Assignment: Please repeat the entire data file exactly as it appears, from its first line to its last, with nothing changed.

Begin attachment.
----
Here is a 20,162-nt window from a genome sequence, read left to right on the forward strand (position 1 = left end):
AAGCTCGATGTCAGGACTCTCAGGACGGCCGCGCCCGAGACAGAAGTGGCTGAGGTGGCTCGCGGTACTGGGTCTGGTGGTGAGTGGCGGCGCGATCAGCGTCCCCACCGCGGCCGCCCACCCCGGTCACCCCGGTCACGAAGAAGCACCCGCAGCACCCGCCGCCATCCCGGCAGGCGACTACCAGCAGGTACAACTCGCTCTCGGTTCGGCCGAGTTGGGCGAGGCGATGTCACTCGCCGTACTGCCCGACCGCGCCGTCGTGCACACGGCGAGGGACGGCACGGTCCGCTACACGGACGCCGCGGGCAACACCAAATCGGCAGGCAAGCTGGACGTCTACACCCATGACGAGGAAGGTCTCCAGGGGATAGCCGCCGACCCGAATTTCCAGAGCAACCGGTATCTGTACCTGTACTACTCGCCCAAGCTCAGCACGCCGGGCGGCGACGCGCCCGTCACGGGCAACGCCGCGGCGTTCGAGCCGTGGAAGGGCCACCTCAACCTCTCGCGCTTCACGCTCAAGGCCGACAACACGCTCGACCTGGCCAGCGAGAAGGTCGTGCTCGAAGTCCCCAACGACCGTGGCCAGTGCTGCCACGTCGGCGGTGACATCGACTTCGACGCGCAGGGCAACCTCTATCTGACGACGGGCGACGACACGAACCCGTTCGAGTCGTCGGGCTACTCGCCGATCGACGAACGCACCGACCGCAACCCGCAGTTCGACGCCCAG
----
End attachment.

Here is a 20,162-nt window from a genome sequence, read left to right on the forward strand (position 1 = left end):
AAGCTCGATGTCAGGACTCTCAGGACGGCCGCGCCCGAGACAGAAGTGGCTGAGGTGGCTCGCGGTACTGGGTCTGGTGGTGAGTGGCGGCGCGATCAGCGTCCCCACCGCGGCCGCCCACCCCGGTCACCCCGGTCACGAAGAAGCACCCGCAGCACCCGCCGCCATCCCGGCAGGCGACTACCAGCAGGTACAACTCGCTCTCGGTTCGGCCGAGTTGGGCGAGGCGATGTCACTCGCCGTACTGCCCGACCGCGCCGTCGTGCACACGGCGAGGGACGGCACGGTCCGCTACACGGACGCCGCGGGCAACACCAAATCGGCAGGCAAGCTGGACGTCTACACCCATGACGAGGAAGGTCTCCAGGGGATAGCCGCCGACCCGAATTTCCAGAGCAACCGGTATCTGTACCTGTACTACTCGCCCAAGCTCAGCACGCCGGGCGGCGACGCGCCCGTCACGGGCAACGCCGCGGCGTTCGAGCCGTGGAAGGGCCACCTCAACCTCTCGCGCTTCACGCTCAAGGCCGACAACACGCTCGACCTGGCCAGCGAGAAGGTCGTGCTCGAAGTCCCCAACGACCGTGGCCAGTGCTGCCACGTCGGCGGTGACATCGACTTCGACGCGCAGGGCAACCTCTATCTGACGACGGGCGACGACACGAACCCGTTCGAGTCGTCGGGCTACTCGCCGATCGACGAACGCACCGACCGCAACCCGCAGTTCGACGCCCAG